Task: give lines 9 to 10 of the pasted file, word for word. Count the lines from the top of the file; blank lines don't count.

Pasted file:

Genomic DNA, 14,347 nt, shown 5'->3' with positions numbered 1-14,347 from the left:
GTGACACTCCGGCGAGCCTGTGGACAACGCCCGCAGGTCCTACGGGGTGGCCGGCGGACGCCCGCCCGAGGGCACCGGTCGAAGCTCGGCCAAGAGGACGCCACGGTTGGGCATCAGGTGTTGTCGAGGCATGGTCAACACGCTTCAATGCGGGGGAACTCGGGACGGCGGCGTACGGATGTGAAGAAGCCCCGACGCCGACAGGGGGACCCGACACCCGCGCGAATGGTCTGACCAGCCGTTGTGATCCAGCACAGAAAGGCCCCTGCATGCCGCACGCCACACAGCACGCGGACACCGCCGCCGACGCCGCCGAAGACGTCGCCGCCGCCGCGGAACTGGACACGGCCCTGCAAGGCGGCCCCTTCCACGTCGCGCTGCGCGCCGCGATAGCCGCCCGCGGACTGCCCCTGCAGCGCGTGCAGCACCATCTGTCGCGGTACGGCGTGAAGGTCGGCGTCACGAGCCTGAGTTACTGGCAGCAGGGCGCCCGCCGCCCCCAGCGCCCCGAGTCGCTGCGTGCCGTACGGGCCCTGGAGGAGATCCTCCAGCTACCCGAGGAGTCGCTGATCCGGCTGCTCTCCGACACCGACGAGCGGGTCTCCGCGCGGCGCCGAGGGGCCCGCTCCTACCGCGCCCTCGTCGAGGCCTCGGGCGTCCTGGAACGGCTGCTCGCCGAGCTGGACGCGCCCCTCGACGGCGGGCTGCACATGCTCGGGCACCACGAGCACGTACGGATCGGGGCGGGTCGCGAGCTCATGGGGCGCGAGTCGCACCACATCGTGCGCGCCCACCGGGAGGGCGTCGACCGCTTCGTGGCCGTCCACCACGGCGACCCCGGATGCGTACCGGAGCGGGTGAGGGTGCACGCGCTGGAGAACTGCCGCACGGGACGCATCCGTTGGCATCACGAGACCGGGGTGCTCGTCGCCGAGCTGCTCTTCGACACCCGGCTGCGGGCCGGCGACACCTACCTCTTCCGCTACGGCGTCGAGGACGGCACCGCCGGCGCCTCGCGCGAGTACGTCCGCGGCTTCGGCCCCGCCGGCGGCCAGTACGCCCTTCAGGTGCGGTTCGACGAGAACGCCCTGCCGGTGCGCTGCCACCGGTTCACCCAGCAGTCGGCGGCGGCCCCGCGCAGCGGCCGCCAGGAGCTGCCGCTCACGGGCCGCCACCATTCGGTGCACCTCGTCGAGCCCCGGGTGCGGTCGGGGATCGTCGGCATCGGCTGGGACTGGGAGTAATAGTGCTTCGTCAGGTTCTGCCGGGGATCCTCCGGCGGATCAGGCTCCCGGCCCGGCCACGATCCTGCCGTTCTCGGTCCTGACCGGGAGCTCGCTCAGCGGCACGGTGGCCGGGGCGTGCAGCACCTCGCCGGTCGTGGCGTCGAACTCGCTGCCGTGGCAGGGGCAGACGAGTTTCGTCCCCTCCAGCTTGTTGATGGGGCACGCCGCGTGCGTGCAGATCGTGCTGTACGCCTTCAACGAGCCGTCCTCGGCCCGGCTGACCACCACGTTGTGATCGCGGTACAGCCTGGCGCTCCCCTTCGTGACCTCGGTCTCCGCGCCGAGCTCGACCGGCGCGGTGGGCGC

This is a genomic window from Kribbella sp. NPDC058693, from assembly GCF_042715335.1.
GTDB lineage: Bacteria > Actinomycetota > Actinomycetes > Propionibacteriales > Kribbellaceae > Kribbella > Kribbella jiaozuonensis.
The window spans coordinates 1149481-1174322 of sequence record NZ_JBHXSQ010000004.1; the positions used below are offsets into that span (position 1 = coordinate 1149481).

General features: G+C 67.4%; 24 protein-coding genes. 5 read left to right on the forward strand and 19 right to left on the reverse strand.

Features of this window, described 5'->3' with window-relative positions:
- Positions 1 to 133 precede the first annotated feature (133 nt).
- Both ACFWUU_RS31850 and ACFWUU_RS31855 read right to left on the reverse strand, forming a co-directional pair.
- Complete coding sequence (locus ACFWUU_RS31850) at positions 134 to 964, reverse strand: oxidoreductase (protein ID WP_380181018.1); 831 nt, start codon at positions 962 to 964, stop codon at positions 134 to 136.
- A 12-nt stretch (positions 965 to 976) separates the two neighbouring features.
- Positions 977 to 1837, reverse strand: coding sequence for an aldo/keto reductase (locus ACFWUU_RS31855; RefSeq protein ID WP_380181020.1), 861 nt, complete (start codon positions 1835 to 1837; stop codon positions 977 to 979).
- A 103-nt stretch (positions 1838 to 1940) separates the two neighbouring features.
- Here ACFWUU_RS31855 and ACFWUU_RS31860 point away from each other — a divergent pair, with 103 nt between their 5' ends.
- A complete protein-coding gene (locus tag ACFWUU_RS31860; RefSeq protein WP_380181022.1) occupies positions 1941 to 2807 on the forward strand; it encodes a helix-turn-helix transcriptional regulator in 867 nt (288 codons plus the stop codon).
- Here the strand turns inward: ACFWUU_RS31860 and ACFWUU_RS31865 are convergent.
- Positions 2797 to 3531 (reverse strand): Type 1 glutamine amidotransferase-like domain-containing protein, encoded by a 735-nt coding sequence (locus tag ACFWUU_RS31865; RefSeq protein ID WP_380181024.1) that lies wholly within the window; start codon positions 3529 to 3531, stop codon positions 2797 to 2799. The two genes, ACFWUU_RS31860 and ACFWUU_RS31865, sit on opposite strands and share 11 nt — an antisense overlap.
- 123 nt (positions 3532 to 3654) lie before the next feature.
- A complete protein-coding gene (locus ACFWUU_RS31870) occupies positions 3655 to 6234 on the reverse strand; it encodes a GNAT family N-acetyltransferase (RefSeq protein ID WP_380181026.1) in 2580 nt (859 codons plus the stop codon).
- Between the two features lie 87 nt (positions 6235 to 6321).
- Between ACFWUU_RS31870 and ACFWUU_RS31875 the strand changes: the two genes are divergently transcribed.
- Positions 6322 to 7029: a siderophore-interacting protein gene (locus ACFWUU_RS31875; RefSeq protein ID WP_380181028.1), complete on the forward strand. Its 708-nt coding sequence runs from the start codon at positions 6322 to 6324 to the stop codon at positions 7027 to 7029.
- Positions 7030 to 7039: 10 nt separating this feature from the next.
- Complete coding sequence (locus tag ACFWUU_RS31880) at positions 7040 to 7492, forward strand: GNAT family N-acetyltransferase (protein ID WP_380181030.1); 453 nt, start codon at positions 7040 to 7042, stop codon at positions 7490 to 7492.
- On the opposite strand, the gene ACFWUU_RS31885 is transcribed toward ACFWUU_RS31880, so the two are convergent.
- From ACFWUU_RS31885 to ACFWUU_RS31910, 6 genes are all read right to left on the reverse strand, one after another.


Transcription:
- Both ACFWUU_RS31850 and ACFWUU_RS31855 read right to left on the reverse strand, forming a co-directional pair.
- Complete coding sequence (locus ACFWUU_RS31850) at positions 134 to 964, reverse strand: oxidoreductase (protein ID WP_380181018.1); 831 nt, start codon at positions 962 to 964, stop codon at positions 134 to 136.